In 1974, upon being purchased by Peretz, the magazine ramped up its internationalist military interventionist policy in the Middle East under which the United States continues to suffer to this day.

Peretz was also present and accounted for during what the New York Times called “the greatest in the magazine’s history [which] marked a decade of waning influence and mounting financial losses”: the Stephen Glass plagiarism . For years, Glass’s two editors overlooked or simply ignored his rampant and continuing plagiarism of at least 27 of the 41 articles he wrote for the magazine. So egregious were his actions that they became the basis for a 2003 film entitled Shattered Glass after Vanity Fair exposed it in 1998.

Both rejoicers and grievers are wrong. This is neither the end of the magazine’s long run at influencing the nor a change in policy, but merely recognition of the new reality of communications by one who knows. Hughes, a roommate of Facebook founder Mark Zuckerberg while attending Harvard University, became Facebook’s public spokesman and amassed great wealth — estimated at some $700 million — in the process. In responding to both, Hughes wrote in the Washington Post:

I didn’t buy the New Republic [in 2012] to be the conservator of a small print magazine whose long-term influence and survival were at risk. I came to protect the future of the New Republic by creating a sustainable business so that our journalism, values and voice — the things that make us singular — could survive….

 

Its voice and values have been important for a century, and should be used not to transform it but to develop and amplify its influence….

 

I have spent the last two-and-a-half years supporting an institution whose mission I believe in and investing millions of dollars into its singular journalism so that it can continue to be influential and important….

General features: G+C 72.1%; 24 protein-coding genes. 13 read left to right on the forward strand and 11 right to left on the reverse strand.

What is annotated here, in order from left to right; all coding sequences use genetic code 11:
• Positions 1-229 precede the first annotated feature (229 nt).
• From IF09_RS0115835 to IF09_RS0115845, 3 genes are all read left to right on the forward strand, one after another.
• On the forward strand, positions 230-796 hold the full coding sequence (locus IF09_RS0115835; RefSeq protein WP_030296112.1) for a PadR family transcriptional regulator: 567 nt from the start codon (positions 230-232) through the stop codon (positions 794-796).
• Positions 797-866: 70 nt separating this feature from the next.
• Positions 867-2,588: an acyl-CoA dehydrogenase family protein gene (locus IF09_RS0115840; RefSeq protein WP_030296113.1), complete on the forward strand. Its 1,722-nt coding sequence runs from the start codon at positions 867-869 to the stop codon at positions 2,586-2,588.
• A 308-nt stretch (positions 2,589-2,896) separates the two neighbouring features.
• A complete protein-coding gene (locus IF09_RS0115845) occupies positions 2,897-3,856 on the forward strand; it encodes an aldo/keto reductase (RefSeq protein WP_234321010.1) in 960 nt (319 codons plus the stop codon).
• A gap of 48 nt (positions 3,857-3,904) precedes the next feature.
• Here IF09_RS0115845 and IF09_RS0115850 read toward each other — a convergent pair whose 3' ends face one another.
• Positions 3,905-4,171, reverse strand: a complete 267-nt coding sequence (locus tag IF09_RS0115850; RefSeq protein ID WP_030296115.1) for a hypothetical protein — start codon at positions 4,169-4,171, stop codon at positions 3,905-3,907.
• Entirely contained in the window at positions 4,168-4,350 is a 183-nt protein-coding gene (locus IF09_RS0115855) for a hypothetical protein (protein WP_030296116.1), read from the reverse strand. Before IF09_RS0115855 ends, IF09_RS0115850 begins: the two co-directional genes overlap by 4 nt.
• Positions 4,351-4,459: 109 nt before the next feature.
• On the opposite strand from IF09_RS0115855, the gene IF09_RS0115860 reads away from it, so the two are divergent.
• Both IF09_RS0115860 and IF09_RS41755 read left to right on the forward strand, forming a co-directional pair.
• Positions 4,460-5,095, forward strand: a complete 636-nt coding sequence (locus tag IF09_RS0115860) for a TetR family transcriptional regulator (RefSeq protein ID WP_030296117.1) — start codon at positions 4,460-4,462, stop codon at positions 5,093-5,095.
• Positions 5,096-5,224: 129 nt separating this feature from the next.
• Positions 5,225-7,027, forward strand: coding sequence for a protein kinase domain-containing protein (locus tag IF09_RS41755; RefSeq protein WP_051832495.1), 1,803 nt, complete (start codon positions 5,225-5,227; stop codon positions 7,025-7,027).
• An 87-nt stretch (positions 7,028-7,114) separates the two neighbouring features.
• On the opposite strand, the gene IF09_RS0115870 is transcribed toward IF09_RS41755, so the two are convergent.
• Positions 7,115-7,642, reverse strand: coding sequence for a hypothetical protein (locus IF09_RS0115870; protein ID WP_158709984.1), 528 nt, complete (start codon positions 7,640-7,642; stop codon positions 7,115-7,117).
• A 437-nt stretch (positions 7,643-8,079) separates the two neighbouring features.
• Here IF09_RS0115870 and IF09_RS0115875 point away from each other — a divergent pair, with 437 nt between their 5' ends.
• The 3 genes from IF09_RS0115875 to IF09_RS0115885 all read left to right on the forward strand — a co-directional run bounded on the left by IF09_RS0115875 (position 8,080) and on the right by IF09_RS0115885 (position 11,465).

The vast majority of our staff remains. They are eager and excited to build a sustainable and strong New Republic that can endure … this 100-year-old story is worth fighting for.

Hughes lives the life that The New Republic has been promoting over those 100 years. He married his male partner, Sean Eldridge, in 2011. Eldridge is the political director of an outfit called Freedom to Marry, which promotes LGBT equality and seeks to end the Defense of Marriage Act.

He worked hard to elect Barack in 2008, running the campaign’s MyBarackObama.com social networking site. He was invited to speak at the Bilderberg Conference held in St. Moritz, Switzerland, in 2011. And he serves on the 17-member board of the Joint United Nations Programme on HIV/AIDS, an effort aimed at preventing the spread of AIDS among homosexuals.

Far from disappearing from the liberal scene, The New Republic will reappear in February in a new format, promoting the same old tired internationalist and amoral programs that continue to plague the Republic. As Mark Twain once said, “The reports of my death have been greatly exaggerated.”